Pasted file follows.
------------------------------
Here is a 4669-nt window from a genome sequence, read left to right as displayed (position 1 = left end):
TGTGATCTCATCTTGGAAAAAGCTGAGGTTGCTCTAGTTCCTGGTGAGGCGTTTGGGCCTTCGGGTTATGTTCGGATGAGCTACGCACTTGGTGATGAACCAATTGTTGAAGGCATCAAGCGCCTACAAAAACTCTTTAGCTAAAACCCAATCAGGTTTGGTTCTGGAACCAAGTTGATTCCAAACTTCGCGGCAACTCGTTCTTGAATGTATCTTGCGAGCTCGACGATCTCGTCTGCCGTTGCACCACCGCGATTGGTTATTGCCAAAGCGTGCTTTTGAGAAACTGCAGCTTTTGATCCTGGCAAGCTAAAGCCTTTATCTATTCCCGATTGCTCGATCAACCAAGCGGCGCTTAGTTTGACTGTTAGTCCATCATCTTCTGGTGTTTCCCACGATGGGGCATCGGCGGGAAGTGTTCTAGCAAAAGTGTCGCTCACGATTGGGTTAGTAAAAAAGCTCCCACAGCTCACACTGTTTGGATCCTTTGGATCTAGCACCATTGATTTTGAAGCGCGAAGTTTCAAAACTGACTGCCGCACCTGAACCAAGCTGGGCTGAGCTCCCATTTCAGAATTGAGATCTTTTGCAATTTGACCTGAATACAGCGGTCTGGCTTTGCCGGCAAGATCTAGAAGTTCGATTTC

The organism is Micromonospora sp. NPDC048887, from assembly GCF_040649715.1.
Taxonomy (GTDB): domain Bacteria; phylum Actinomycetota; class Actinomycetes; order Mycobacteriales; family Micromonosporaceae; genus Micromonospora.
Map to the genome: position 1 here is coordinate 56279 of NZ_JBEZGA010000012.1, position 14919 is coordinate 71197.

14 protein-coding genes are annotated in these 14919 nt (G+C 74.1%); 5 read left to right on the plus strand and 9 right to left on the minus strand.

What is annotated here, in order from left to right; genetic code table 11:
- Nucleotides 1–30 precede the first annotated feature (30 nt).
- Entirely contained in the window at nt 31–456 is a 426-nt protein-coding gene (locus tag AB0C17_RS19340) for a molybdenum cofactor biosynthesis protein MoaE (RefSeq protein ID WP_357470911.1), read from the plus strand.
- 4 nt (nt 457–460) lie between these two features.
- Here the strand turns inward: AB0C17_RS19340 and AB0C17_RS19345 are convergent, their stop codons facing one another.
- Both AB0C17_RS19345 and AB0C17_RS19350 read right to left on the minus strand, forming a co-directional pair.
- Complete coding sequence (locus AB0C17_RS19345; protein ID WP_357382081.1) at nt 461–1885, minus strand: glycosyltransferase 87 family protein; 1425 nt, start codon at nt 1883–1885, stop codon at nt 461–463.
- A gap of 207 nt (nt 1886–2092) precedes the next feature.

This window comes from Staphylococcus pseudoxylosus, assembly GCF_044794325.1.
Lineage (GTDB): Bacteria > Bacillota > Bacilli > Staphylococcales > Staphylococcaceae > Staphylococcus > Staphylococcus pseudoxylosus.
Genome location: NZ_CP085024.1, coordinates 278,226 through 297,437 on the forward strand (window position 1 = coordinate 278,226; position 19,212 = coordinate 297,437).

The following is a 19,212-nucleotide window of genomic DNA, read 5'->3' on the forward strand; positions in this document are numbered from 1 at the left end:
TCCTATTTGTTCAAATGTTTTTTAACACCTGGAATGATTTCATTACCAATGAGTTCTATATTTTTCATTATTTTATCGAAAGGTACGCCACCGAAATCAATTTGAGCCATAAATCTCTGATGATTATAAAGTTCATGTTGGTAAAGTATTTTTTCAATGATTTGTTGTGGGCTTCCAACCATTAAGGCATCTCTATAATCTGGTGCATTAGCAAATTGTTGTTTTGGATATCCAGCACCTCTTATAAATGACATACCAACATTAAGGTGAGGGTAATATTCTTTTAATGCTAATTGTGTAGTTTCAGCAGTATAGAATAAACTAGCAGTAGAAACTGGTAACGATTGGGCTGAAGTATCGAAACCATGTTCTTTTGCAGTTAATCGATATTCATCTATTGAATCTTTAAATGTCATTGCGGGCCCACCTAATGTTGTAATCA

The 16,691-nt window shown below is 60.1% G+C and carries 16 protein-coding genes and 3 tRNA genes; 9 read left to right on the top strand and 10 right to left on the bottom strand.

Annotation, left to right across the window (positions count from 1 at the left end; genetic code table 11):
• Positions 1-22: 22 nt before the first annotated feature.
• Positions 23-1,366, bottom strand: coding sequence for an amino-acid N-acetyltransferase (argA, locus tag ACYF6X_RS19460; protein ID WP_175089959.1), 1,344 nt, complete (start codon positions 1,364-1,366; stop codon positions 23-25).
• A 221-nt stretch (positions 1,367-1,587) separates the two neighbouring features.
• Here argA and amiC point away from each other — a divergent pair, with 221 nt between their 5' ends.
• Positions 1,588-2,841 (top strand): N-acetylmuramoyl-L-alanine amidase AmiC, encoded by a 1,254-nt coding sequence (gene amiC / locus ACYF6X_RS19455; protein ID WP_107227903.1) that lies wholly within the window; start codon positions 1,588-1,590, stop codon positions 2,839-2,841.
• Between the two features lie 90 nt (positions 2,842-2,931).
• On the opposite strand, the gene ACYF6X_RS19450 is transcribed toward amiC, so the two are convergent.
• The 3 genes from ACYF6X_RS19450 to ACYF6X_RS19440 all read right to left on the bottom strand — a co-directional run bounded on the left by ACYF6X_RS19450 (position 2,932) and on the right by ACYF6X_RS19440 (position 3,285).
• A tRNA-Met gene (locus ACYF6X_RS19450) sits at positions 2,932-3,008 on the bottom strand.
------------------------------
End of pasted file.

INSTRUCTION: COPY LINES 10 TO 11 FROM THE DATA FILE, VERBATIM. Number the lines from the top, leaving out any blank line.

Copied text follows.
- 4 nt (nt 457–460) lie between these two features.
- Here the strand turns inward: AB0C17_RS19340 and AB0C17_RS19345 are convergent, their stop codons facing one another.